The idea of creating missiles that would be able to hit ‘fleeting targets’ is not new. In fact, five years after the unsuccessful targeting of previously located Osama bin Laden in an Al–Qaeda camp in Afghanistan in 1998, the U.S. Department of Defense (DOD) requested funding for missiles that fused the qualities of speed and agility (Aylward, 2018). This was in response to a geopolitically, militarily and strategically socio-technical imaginary. The first successful test by the DOD of a hypersonic weapon occurred in 2011 (Aylward, 2018). However, this was and still remains to be in its beginning phase. In 2014, China conducted the first of at least half a dozen tests of hypersonic weapons (Aylward, 2018). In 2018, the Russian Federation joined the group of countries testing hypersonic weapons, and Vladimir Putin boasted about his country’s ‘invincible’ Mach 10 missile (Aylward, 2018).[2]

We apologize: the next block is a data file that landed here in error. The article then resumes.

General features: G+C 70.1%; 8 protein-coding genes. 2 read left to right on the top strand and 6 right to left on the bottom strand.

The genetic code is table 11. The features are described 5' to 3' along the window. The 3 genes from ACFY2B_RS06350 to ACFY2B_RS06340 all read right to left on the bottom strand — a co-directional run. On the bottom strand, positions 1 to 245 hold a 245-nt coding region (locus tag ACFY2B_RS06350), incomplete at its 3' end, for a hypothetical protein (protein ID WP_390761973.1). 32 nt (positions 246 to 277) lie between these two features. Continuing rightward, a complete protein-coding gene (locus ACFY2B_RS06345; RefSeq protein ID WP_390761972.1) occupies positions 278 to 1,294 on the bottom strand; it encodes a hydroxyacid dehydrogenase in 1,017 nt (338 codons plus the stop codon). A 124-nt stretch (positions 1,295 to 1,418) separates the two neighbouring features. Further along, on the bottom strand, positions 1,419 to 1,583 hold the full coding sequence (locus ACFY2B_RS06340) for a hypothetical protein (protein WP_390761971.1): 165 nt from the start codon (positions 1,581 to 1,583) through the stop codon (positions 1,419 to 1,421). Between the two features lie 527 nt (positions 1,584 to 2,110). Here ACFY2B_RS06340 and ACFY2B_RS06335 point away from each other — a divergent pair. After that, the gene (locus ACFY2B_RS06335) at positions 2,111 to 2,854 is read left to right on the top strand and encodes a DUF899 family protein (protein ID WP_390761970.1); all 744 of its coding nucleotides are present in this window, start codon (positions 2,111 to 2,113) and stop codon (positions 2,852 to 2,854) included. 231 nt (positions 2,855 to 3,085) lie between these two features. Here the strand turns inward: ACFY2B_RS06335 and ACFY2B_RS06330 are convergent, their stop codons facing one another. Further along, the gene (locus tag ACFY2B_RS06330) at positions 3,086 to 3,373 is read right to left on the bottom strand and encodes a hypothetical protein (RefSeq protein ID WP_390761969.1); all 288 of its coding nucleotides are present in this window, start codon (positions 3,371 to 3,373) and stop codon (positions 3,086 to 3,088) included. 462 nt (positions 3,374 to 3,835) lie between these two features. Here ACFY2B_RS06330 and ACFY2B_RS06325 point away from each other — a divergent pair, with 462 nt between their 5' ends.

The emergence of hypersonic weapons must be seen in the wider context of technological development. In fact, the founder of the history of technology, Melvin Kranzberg, states in the second of his Kranzberg’s laws of technology that: “Invention is the mother of necessity” (1986). This turnaround implies that technology creates the need for something else that didn’t exist before, and thus requires improvement and innovation. The reactionary creation of hypersonic weapons is explained by the need to make ballistic weapons more maneuverable, and cruise missiles faster (J., 2019), and furthermore by the necessity to uphold the 20th Century’s international security strategy paradigm of deterrence.